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Reading the risks


We all know the old adage 'lies, damned lies and statistics'.

Take road accident statistics - we can use them to tell a variety of different, contradictory stories, depending on how we analyse them.

Do we measure by trip, by mile driven, by mile walked or cycled, by population or by exposure?

Consider the DTLR's Cycling fact sheet. If we were to take the European comparisons, a visitor from Mars might conclude that the UK, with three casualties per million population was one of the safest countries for cycling, while the Netherlands (16 per million), Denmark (12 per million) and Belgium (12 per million) were the most dangerous.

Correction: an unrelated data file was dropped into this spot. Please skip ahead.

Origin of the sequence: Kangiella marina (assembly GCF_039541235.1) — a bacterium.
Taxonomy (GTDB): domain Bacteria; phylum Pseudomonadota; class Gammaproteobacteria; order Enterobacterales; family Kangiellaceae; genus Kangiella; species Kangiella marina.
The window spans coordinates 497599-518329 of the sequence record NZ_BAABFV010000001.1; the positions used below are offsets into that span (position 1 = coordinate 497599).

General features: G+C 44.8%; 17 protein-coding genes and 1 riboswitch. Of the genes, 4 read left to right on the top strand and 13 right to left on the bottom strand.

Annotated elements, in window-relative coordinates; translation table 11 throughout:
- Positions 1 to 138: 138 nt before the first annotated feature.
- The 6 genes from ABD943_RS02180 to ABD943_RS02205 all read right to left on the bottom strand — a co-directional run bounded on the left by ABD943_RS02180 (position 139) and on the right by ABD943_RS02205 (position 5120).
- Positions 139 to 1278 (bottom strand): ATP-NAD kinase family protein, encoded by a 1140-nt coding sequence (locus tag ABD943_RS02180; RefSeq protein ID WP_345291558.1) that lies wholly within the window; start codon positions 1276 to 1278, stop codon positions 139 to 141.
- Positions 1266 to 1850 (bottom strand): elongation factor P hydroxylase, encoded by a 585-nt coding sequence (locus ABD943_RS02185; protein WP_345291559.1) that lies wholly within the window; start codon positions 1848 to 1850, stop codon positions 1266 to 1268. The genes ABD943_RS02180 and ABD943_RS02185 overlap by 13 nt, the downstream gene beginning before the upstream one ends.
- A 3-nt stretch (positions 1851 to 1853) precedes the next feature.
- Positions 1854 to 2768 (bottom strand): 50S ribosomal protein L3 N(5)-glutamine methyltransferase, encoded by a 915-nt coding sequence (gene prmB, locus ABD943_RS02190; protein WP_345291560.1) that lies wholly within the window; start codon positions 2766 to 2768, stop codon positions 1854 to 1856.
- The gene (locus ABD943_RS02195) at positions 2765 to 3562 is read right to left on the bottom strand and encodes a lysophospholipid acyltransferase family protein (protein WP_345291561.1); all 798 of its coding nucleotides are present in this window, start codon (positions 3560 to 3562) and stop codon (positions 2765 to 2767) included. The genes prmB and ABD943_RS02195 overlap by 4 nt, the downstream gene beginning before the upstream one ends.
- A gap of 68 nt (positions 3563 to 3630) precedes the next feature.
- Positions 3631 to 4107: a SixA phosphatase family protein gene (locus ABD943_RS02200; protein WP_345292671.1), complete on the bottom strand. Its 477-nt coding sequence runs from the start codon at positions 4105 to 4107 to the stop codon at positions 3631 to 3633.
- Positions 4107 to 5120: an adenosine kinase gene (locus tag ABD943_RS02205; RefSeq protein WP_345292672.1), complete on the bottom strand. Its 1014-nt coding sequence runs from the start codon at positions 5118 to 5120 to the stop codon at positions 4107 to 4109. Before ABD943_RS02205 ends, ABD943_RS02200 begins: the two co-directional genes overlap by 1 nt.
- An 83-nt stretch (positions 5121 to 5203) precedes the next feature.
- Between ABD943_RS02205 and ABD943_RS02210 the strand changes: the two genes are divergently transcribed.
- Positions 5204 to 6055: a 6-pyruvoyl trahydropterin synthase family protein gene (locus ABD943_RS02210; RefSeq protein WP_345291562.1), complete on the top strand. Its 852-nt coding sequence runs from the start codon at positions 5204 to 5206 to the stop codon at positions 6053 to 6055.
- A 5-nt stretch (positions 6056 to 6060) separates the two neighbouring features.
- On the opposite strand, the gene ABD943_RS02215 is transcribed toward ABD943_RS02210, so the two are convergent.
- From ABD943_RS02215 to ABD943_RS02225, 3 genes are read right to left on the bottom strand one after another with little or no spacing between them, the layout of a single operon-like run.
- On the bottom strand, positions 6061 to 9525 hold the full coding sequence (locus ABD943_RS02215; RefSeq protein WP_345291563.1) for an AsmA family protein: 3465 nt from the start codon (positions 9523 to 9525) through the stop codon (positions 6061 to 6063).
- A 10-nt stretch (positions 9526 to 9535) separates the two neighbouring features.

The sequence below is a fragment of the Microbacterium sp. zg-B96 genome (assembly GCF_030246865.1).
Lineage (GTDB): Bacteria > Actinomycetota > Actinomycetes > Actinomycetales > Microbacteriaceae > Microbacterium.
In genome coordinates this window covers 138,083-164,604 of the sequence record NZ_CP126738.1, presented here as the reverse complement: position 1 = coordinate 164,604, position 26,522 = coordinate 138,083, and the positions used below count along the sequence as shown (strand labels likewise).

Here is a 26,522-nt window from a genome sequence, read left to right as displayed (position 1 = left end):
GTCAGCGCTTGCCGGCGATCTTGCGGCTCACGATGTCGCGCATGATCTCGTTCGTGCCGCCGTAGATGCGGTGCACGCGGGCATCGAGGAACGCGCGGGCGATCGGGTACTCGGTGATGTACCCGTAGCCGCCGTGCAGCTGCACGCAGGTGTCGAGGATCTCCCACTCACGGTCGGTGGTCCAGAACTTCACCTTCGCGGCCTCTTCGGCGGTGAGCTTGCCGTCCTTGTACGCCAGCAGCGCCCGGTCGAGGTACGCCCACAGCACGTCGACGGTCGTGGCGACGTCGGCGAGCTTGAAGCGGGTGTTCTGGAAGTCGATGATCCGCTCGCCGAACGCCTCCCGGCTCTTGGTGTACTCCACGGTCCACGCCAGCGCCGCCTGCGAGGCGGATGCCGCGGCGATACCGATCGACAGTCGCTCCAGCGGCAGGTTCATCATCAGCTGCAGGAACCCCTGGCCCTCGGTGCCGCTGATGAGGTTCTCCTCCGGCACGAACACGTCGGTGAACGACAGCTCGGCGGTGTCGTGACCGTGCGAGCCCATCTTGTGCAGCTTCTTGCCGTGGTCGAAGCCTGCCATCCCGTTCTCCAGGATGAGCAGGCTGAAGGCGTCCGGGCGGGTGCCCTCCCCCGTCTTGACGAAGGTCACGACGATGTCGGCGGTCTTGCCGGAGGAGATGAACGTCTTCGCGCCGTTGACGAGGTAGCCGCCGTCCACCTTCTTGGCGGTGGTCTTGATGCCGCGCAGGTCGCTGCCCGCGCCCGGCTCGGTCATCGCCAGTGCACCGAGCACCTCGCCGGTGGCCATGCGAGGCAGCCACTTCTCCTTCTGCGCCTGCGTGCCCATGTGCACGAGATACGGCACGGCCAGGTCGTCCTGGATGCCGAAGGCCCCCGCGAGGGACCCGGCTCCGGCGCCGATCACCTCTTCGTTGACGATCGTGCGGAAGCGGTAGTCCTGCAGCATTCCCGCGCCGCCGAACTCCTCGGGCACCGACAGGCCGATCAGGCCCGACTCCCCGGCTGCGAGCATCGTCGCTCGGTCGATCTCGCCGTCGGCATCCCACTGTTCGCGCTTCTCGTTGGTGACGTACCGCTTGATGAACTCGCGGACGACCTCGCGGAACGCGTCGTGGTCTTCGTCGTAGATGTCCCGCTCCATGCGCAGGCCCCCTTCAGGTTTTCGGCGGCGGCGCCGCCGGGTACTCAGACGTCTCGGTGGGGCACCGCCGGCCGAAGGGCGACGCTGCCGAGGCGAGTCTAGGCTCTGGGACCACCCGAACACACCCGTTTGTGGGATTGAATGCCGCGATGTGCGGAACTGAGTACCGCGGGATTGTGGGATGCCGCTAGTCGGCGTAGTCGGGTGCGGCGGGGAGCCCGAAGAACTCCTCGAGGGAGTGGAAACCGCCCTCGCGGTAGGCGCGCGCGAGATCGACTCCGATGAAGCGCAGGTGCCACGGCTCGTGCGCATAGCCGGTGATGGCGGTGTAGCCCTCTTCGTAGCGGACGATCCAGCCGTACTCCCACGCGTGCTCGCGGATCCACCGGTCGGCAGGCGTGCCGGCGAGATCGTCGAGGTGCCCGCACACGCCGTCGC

The reality is, of course, the complete opposite - British cyclists are subjected to 14 times the risk that a Dane would experience on the same journey.

We should not confuse danger with casualty figures. As with cyclists, child casualty rates reflect the reluctance of parents to allow their children to be exposed to road danger.

Increasing numbers of parents ferry their children to school by car: does this make the roads safe?

Alasdair Massie alasdair_massie@LineOne. net

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